The tiny copper stills, the smallest legally allowed, are responsible for the authentic character of the spirit and in the background, the original spirit safe is where the heart of the run is selected for maturation. The curved necks of the copper stills are so important to the character of the spirit that they remain the same today as they have always been.

The Morton refrigerator used in the distilling process was new-fangled in its day, of course, but is now the only working model of its kind left in the industry. It has been faithfully cooling the wort from 75ºC to 20ºC for generations.

It takes the man-power of just three men to produce Edradour - three men whose expertise and attention to detail produces the most unique malt whisky in the world.

Using skills handed down over the generations, the men of Edradour distillery follow the standards of those who have gone before. John Reid, David Ramsbottom and James Kennedy continue to produce the finest single malt whisky available, handcrafted without automation. 

 

The following tasting notes by Steve Marquis...

Edradour 11 year old

Cluster D

Bottled By: Signatory

Region: Highland

Distillery: Edradour

Age:11 years old

Strength: 46% vol

Colour: Amber Gold

Chill Filtered: No

Cask: Sherry wood.

Nose: Notes of toasted oak, porridge, sherry with some winter spices.

Taste: Oatmeal on the tongue, with hints of Demerara sugar, sherry, salted caramel and hay. Perhaps the vaguest whisper of peat smoke

Finish: A short warm toffied finish and leaves behind maple syrup.

Steve Marquis
8/5/2014

Flavour

Intensity
Body bellcolourtiny.jpgbellcolourtiny.jpg
Sweetness bellcolourtiny.jpgbellcolourtiny.jpgbellcolourtiny.jpg
Smoky  bellcolourtiny.jpg
Medicinal
Tobacco
Honey bellcolourtiny.jpgbellcolourtiny.jpg
Spicy bellcolourtiny.jpgbellcolourtiny.jpg
Winey bellcolourtiny.jpgbellcolourtiny.jpg
Nutty bellcolourtiny.jpgbellcolourtiny.jpgbellcolourtiny.jpg
Malty bellcolourtiny.jpg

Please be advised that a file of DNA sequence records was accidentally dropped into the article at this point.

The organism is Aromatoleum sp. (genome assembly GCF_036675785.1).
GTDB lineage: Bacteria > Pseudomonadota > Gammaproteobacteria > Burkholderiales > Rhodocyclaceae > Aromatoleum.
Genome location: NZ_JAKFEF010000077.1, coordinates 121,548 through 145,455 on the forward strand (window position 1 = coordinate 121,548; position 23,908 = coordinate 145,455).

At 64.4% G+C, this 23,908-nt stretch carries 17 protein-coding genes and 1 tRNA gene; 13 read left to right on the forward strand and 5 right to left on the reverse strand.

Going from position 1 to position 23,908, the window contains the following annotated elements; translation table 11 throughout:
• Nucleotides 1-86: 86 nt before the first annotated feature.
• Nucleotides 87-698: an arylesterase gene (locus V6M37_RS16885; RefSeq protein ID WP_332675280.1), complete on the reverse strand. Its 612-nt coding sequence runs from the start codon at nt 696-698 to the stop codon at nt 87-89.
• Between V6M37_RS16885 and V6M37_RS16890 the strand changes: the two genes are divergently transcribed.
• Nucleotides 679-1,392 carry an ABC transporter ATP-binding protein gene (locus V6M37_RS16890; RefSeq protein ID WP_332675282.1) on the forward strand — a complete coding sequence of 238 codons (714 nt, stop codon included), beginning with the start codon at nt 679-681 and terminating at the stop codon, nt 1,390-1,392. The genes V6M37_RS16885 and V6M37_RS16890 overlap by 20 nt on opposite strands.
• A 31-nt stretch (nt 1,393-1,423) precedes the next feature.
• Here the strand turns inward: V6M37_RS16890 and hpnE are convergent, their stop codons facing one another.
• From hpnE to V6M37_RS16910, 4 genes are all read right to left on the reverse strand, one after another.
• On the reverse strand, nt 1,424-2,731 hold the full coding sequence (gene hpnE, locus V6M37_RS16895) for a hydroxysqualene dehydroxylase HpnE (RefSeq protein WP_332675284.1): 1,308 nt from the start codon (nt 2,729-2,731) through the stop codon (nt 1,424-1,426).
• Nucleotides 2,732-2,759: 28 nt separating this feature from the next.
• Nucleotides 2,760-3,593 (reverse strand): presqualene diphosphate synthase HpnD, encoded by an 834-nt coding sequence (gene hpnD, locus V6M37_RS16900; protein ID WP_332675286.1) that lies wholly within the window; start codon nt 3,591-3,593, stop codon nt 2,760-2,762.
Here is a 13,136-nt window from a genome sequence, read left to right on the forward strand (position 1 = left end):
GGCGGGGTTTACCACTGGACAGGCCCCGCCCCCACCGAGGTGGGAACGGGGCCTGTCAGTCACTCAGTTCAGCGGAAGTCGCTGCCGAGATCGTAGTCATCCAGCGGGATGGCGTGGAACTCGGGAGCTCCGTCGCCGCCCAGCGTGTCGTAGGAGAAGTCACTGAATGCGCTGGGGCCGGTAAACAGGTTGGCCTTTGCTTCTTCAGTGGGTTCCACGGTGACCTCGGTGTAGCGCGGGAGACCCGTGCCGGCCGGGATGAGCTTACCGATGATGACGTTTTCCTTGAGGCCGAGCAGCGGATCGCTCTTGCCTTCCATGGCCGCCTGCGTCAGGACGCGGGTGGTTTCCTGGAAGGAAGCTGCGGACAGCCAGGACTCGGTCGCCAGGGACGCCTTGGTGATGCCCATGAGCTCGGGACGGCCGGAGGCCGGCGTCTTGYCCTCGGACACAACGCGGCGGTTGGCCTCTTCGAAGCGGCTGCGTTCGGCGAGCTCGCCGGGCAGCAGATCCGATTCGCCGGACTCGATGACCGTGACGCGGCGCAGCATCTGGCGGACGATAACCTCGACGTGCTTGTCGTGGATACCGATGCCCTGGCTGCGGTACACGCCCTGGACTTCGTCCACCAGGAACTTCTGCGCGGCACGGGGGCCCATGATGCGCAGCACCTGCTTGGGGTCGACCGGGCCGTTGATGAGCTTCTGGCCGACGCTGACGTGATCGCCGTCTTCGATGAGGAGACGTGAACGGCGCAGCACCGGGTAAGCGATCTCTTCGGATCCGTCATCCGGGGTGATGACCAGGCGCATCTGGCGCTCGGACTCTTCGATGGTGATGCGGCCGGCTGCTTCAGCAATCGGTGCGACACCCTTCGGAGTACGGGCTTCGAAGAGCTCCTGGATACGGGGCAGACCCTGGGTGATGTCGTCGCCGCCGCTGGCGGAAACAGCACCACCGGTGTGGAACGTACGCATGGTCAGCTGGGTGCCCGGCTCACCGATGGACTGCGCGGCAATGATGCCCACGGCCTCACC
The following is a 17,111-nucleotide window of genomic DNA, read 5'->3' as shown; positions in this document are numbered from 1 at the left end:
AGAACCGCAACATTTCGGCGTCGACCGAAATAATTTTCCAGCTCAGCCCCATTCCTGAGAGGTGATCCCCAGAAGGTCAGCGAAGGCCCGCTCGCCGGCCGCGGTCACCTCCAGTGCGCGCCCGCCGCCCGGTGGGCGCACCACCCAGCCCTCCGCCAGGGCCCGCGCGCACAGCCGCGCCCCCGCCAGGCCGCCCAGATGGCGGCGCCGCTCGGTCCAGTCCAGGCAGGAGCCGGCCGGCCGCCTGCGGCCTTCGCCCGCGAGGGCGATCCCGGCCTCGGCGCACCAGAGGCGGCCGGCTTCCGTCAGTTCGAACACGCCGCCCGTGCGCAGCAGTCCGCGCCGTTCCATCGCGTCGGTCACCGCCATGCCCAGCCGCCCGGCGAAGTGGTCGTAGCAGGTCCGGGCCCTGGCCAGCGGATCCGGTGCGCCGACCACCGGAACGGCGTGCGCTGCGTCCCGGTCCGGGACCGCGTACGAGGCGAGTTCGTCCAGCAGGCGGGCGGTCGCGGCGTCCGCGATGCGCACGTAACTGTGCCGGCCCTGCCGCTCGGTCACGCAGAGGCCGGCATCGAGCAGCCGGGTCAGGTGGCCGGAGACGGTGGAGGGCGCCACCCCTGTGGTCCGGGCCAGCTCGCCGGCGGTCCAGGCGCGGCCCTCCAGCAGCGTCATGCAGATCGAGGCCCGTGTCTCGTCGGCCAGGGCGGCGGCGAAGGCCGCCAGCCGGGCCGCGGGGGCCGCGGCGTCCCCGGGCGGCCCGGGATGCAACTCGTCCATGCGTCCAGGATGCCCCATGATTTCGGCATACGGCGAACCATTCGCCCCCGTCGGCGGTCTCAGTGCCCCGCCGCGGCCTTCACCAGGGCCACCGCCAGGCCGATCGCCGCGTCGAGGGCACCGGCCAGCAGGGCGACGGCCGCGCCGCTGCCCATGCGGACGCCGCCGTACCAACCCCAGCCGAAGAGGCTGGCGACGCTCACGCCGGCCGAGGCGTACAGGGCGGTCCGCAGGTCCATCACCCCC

Fruity bellcolourtiny.jpgbellcolourtiny.jpg
Floral bellcolourtiny.jpgbellcolourtiny.jpg
From Whisky Classified
& Whisky Analyst


 

 

 

keyDavid Wishart's book Whisky Classified details whisky from the perspective of flavour and not area, it also helps you choose a single malt whisky that suits your palate, not someone else's! 

The conventional way to classify Scotch malt whiskies is by region - Highland, Lowland, Speyside, Islay and Campbeltown. But knowing where they are made doesn't explain how they taste. Many distilleries today can produce a variety of flavours, peatiness (or lack of it) and this book guides the reader through the process.  The following is a key to the cluster groups used within the book and on our website.  If you lookup your own favourite whisky in th ebook and find what cluster it is in you are bound to find some equally enjoyable whiskies in the same and adjacent clusters that will suit your palate.  Here is a summary of the clusters...

A - Full bodied, sweet, pronounced sherry with fruity, honey and spicy notes.
B - Full bodied, sweet, pronounced sherry with fruity, floral and malty notes, some honey and spice evident.
C - Full bodied, medium sweet, pronounced sherry with fruity, honey, nutty and smoky notes.
D - Quite full bodied and sweet, fruity, floral and nutty notes, fairly spicy, hint of smoke.honey and spicy notes.
E - Medium bodied, medium sweet with fruity, honey and winey notes, and a whiff of smoke and spice.
F - Quite full bodied, sweet and malty with fruity, spicy and smoky notes.
G - Light, sweet and honeyed, with floral, fruity and spicy notes, mostly unpeated, an aperitif style.
H - Very light, sweet and malty, fruity and floral, an aperitif style.
I - Medium bodied, medium sweet, quite smoky, some medicinal notes, spicy, fruity and nutty.
J - Full bodied, dry, pungent with peat smoke and medicinal notes, some spice, malt and fruit in the background and a hint of polished leather or libraries.

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This site is authored by Steve Marquis for the Blue Bell Inn